S., because of its long indigenous history of third-gender people.People assigned male at birth who grow up to identify as bakla are typically permitted to have feminine mannerisms and sometimes even wear girl’s clothes or accessories — but can’t grow their hair long or wear dresses, which would risk having them be mistaken for girls.In the 1990s, in the rural province of Pangasinan, 125 miles north of Manila, Angel thought of herself as bakla, an indigenous identity that Filipinos think of as third-gender, distinct from either boys or girls.Angel offered details of her childhood as she walked through the main call center floor, an open space with a low drop ceiling, bathed dimly in fluorescent light.
David said that trans women act as “emotional shock-absorbers” who become indispensable for livening up overnight shifts and dealing with the Western customers they cater to.
In fact, Angel said that many call center employees she knows first took on a female persona while on the phone with customers — long before they personally identified as trans.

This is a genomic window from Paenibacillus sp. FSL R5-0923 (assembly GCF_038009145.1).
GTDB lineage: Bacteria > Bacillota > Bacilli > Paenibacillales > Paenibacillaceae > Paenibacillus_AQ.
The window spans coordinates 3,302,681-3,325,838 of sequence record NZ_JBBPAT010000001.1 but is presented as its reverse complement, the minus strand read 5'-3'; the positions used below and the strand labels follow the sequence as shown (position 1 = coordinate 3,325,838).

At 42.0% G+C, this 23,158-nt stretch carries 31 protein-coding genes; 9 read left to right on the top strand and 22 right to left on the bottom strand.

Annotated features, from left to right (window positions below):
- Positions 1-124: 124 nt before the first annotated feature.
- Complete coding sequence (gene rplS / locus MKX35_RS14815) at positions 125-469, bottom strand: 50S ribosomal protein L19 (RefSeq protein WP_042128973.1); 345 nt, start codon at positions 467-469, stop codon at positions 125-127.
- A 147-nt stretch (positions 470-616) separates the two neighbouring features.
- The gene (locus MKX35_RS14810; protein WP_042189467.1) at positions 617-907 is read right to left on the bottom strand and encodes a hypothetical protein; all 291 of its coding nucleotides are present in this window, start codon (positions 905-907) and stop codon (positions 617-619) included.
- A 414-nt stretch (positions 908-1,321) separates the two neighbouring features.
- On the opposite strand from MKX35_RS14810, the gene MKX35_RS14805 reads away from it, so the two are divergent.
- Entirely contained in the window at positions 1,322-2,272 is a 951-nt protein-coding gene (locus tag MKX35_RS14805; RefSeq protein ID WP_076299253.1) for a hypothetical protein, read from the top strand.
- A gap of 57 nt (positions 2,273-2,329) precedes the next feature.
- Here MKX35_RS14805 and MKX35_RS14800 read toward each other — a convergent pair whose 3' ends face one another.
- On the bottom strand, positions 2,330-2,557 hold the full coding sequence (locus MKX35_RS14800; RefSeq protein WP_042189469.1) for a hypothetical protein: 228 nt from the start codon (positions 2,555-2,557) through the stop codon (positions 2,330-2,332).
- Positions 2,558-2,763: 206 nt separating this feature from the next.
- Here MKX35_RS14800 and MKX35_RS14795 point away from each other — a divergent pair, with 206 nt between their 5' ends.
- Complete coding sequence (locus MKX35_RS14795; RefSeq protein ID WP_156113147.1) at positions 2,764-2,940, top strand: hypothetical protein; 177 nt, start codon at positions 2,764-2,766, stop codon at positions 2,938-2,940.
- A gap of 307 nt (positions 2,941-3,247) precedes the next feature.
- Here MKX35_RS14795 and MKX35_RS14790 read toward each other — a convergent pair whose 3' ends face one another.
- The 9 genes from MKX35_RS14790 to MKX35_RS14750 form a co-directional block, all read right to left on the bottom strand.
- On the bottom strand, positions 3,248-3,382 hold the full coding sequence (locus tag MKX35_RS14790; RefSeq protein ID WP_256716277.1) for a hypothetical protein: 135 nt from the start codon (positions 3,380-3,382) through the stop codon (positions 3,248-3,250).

What’s more, success at work can give those with nascent trans identities the confidence to present as women in real life.“In call centers, we are embraced and celebrated not because of our gender and who we are,” Angel told me, “but we are equally treated because of what we produce and perform in the company.”The call center industry has thus not only promoted transgender women, but actually shaped their identities in fundamental ways.
There are now more than 1 million call center workers in a country of 98 million, and the industry accounts for an estimated 10% of the Philippine economy.
Because trans women in the Philippines are legally classified as men, there are no reliable statistics to quantify their numbers in the industry.